Former lightweight world titleholder Jose Pedraza used his superior skills and experience to nullify the pressure of Antonio Lozada in a ninth-round, TKO victory Saturday night on the Masayuki Ito-Jamel Herring junior lightweight title fight at Osceola Heritage Park in Kissimmee, Florida.
From the very beginning, Lozada (40-3-1, 34 KOs) kept coming forward and winging punches, and while he did land his share of punches, the harder and more accurate salvos came from Pedraza (26-2, 13 KOs), who as the night wore on began to box more out of the southpaw stance.
As the rounds advanced, Lozada's punches began to lose their steam, and Pedraza's effectiveness off the ropes became more apparent as he adroitly rolled with many of the oncoming punches and effectively counter-punched Lozada.
The fight became more one-sided as Pedraza's body shot began to accumulate. Pedraza, who lost a unanimous decision against unified lightweight champion Vasiliy Lomachenko last year, started to dominate the fight.
In the ninth round, a laser-like left hand from Pedraza off the ropes sent Lozada to the canvas. After getting back on his feet, he was struck by another barrage of punches that had his corner waving off the fight.
"I became a champion in this division, and I want to become a champion in this division again and in [heavier] divisions, as well," said Pedraza. "Lozada was a tough opponent who came to fight with all of his heart. He was a great test for me, and I passed it with flying colors. I can't wait to see what is next."
This was the first stoppage victory for Pedraza since a TKO victory over Juan Carlos Martinez in 2014.
Koki Eto (25-4-1, 20 KOs) thought he had scored a first-round TKO of the previously undefeated Jeyvier Cintron, a two-time Olympian from Puerto Rico, but he would have to settle for a very unsatisfying "no-contest"; the Florida commission ruled it was a head butt, and not the right hand Eto landed on Cintron, that sent Cintron to the floor.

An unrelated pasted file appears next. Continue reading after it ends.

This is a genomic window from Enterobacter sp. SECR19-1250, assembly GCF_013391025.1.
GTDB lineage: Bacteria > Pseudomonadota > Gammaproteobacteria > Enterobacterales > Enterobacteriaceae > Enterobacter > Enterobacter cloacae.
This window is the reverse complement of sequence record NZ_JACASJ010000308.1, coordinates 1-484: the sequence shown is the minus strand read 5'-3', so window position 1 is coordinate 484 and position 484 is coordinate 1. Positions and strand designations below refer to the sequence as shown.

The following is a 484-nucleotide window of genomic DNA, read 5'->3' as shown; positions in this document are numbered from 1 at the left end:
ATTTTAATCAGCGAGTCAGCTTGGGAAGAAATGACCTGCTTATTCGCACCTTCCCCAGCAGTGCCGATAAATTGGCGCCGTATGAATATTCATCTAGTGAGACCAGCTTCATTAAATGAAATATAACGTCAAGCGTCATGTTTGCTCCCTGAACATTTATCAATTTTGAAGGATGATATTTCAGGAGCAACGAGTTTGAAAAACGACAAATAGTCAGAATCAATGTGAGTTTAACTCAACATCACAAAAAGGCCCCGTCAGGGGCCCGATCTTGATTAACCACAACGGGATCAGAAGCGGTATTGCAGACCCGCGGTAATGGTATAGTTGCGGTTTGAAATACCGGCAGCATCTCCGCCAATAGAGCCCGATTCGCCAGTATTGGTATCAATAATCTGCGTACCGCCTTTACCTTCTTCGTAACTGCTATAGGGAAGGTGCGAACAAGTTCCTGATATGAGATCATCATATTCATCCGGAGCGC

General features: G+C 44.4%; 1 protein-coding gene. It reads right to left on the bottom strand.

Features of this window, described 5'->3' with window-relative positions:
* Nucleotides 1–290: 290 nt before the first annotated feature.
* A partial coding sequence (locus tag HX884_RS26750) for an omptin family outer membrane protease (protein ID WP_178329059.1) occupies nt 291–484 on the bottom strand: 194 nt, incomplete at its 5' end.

Cintron (10-1, 5 KOs), a southpaw, was boxing effectively early in the round, beating Eto to the punch as he circled the ring. Suddenly, Eto uncorked a massive overhand right that sent Cintron onto the seat of his pants.
Cintron was able to get up but was wobbly and never quite able to regain his bearings. As he kept stumbling around the ring, referee Andrew Glenn stopped the fight. It was a sudden and dramatic ending to this scheduled 10-round bout.
Unfortunately for Eto, the clash of heads overruled his big punch.
In a back-and-forth fight between two 23-year-old junior featherweights, Adam Lopez (13-1, 6 KOs) dusted himself off the canvas in the second round to stop the hard-hitting Jean Carlos Rivera (15-2, 10 KOs) with a dramatic, Round 7 TKO.
Both Lopez and Rivera landed their share of punches in the middle rounds. After the early knockdown, Lopez, the son of former junior welterweight contender Hector Lopez, stunned Rivera late in the sixth round with a right hand and then followed up with a barrage of punches that had Rivera out on his feet as he laid on the ropes as the bell sounded. Referee Massimo Montanini gave Rivera the mandatory eight-count even though Rivera never touched the canvas. But Rivera was badly buzzed, and the minute in between rounds wasn't enough. Lopez jumped all over him at the beginning of the seventh, forcing the referee to call the fight off.